Every Friday I break down the 10 things I think you most need to see this week, including a mix of posts on this site and other stuff from around the web that I think should be on your radar. Here this week’s countdown…
In this Connected Comedy post, I break down why it’s important to have your own website and make it the hub of your online activity. I also point out the dangers of relying on things like Facebook to be the only connection you have to your fans.
Comedian Rob Delaney has built an epic Twitter following over the past couple months and a fan took a moment to compile some of his favorite Delaney tweets into this list of 14 tweet genres. Besides being entertaining, it’s a clever look at how content can be created using tweets beyond Twitter.
In this Connected Comedy post, I explain to you why it’s important to build an email mailing list and why I recommend using AWeber email marketing software to help you make the most of it.
This post from the Self Publishing Coach blog isn’t necessarily comedy specific, but it’s a great resource for beginning comedy bloggers to figure out ways to generate more traffic for their posts.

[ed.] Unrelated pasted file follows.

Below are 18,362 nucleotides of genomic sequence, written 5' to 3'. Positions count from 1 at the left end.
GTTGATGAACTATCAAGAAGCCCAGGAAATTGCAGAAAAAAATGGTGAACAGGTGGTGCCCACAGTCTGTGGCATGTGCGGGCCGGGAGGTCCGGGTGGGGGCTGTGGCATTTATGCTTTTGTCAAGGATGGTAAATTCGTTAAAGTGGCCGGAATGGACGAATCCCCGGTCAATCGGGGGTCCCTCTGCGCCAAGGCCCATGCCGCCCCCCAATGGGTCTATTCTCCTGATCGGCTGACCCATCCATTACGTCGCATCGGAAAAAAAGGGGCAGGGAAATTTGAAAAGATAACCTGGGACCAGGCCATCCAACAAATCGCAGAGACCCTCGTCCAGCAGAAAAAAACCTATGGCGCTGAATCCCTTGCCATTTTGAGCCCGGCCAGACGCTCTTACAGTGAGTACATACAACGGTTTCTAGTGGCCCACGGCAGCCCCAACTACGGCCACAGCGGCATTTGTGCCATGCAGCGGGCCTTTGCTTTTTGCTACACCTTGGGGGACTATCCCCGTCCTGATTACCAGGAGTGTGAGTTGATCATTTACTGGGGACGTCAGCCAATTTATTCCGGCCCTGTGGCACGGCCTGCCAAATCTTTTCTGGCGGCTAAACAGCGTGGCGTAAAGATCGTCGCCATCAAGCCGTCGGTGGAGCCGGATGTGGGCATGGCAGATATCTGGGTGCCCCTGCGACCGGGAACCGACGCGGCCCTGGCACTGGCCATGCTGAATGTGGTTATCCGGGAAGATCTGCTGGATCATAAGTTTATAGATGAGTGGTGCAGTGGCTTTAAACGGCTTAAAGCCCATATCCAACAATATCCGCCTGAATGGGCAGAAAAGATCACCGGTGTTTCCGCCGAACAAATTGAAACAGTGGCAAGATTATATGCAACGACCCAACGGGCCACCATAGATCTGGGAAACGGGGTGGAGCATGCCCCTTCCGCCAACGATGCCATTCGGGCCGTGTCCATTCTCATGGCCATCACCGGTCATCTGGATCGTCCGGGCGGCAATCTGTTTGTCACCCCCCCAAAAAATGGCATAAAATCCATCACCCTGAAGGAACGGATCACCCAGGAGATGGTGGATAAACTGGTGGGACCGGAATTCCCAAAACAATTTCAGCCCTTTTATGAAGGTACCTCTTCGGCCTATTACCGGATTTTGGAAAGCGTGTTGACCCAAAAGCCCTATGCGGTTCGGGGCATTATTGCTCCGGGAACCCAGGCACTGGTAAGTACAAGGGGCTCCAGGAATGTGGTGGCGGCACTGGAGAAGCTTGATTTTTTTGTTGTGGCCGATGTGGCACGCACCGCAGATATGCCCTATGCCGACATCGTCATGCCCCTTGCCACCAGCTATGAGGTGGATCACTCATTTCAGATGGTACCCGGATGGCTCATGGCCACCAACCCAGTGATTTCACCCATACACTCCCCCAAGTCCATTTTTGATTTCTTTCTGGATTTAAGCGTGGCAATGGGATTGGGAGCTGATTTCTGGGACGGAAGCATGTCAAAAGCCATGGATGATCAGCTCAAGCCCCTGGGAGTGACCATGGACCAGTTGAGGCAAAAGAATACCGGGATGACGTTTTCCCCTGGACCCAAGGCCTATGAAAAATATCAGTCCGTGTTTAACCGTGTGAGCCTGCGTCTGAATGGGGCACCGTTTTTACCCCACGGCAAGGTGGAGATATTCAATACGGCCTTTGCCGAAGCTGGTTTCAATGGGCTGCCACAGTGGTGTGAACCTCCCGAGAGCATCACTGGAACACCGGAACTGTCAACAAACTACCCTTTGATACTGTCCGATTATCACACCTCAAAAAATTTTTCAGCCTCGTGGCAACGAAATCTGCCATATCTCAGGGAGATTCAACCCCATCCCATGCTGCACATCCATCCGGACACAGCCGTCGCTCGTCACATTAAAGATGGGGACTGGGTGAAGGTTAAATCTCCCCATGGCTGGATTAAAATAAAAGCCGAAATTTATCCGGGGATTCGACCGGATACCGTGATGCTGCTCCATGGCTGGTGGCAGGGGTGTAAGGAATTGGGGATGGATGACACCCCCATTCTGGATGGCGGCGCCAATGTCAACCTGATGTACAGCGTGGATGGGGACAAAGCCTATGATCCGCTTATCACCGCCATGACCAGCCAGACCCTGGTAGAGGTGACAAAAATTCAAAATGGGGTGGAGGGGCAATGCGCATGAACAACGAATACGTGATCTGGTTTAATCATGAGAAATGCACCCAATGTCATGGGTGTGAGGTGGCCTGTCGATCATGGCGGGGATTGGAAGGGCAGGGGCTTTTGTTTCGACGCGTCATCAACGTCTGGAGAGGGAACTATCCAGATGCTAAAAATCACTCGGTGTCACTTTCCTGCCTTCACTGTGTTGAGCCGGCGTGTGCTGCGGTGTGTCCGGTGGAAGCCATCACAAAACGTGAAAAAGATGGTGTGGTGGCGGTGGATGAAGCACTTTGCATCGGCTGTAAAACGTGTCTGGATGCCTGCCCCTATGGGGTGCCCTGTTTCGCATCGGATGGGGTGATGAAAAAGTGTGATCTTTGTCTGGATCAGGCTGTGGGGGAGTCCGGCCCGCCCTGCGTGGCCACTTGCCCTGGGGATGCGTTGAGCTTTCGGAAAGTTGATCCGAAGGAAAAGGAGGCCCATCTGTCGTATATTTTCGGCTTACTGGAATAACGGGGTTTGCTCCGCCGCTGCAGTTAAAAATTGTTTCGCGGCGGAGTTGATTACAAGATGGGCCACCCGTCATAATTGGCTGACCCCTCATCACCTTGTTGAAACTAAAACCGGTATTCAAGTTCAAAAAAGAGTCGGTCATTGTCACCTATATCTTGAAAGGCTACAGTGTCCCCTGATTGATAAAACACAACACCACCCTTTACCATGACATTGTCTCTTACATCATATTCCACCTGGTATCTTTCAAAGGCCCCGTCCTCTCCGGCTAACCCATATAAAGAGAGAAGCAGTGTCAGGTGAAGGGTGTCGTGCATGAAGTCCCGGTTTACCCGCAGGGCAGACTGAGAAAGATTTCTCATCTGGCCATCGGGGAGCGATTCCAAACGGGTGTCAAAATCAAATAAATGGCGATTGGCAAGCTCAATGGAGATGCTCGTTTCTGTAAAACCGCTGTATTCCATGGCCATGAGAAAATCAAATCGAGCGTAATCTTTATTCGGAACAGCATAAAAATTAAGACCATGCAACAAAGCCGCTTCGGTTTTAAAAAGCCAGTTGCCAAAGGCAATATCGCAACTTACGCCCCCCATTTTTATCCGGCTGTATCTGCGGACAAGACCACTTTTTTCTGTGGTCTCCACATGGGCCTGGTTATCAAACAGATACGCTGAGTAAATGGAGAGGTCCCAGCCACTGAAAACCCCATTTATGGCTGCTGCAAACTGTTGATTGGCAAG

Punch Drunk Comedy is a live show in St. Louis that features a mix of stand up, sketch, and other alternative comedy. As part of my 5 Free Tips series, I laid out some advice for them in this post about how to grow their brand and be more interactive with their fans.
Tubefilter reports about yet another TV deal for YouTube stars, as Showtime has struck a deal with some of YouTube’s most popular creators to produce shorts for its new Short Stories project.
This Connected Comedy post takes a look at what you should do after you’re lucky enough to have a blogger share your content with their readers including some tips to make it more than just a one-time thing.
This Yahoo story examines a relatively new trend on YouTube, creators who are using annotations to tell “Choose Your Own Adventure” interactive stories through a series of videos on their channels.
In this Connected Comedy post, I take a closer look at the recent sale of popular blog Don Chavez and break down exactly what it takes to create a blog that’s worth $35,000 to somebody else.
In what will likely develop into a huge story, Vulture breaks the story that YouTube is aggressively courting Hollywood celebrities and offering them up to $5 million to create channels and programming on the site. This is another huge step toward Google/YouTube inevitably challenging the studio/network model that has previously dominated the Hollywood content business.